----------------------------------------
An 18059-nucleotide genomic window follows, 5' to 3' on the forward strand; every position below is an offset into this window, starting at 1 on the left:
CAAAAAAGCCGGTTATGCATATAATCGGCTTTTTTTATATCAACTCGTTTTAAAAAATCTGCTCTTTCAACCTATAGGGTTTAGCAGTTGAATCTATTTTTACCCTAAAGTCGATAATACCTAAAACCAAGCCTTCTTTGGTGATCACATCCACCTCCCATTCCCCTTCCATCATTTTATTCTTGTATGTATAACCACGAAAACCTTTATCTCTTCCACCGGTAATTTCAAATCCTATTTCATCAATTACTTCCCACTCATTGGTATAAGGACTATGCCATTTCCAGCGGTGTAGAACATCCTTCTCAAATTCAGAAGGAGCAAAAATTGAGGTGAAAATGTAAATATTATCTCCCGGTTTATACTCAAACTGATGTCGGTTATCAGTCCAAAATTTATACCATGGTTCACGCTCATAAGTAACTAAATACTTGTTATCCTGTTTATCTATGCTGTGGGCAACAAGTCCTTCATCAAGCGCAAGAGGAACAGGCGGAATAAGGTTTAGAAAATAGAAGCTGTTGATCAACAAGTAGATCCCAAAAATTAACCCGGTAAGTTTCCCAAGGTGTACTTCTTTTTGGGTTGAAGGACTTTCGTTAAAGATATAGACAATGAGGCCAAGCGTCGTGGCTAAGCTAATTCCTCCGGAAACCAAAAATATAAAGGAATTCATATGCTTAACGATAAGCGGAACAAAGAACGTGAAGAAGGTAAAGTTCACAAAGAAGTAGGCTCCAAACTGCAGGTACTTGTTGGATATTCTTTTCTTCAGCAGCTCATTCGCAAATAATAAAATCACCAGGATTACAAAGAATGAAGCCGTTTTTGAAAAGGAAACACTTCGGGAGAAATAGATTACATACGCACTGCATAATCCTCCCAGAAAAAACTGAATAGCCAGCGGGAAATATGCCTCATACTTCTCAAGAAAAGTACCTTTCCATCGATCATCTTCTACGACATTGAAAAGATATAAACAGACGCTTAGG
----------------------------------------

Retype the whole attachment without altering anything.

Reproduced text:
An 18059-nucleotide genomic window follows, 5' to 3' on the forward strand; every position below is an offset into this window, starting at 1 on the left:
CAAAAAAGCCGGTTATGCATATAATCGGCTTTTTTTATATCAACTCGTTTTAAAAAATCTGCTCTTTCAACCTATAGGGTTTAGCAGTTGAATCTATTTTTACCCTAAAGTCGATAATACCTAAAACCAAGCCTTCTTTGGTGATCACATCCACCTCCCATTCCCCTTCCATCATTTTATTCTTGTATGTATAACCACGAAAACCTTTATCTCTTCCACCGGTAATTTCAAATCCTATTTCATCAATTACTTCCCACTCATTGGTATAAGGACTATGCCATTTCCAGCGGTGTAGAACATCCTTCTCAAATTCAGAAGGAGCAAAAATTGAGGTGAAAATGTAAATATTATCTCCCGGTTTATACTCAAACTGATGTCGGTTATCAGTCCAAAATTTATACCATGGTTCACGCTCATAAGTAACTAAATACTTGTTATCCTGTTTATCTATGCTGTGGGCAACAAGTCCTTCATCAAGCGCAAGAGGAACAGGCGGAATAAGGTTTAGAAAATAGAAGCTGTTGATCAACAAGTAGATCCCAAAAATTAACCCGGTAAGTTTCCCAAGGTGTACTTCTTTTTGGGTTGAAGGACTTTCGTTAAAGATATAGACAATGAGGCCAAGCGTCGTGGCTAAGCTAATTCCTCCGGAAACCAAAAATATAAAGGAATTCATATGCTTAACGATAAGCGGAACAAAGAACGTGAAGAAGGTAAAGTTCACAAAGAAGTAGGCTCCAAACTGCAGGTACTTGTTGGATATTCTTTTCTTCAGCAGCTCATTCGCAAATAATAAAATCACCAGGATTACAAAGAATGAAGCCGTTTTTGAAAAGGAAACACTTCGGGAGAAATAGATTACATACGCACTGCATAATCCTCCCAGAAAAAACTGAATAGCCAGCGGGAAATATGCCTCATACTTCTCAAGAAAAGTACCTTTCCATCGATCATCTTCTACGACATTGAAAAGATATAAACAGACGCTTAGG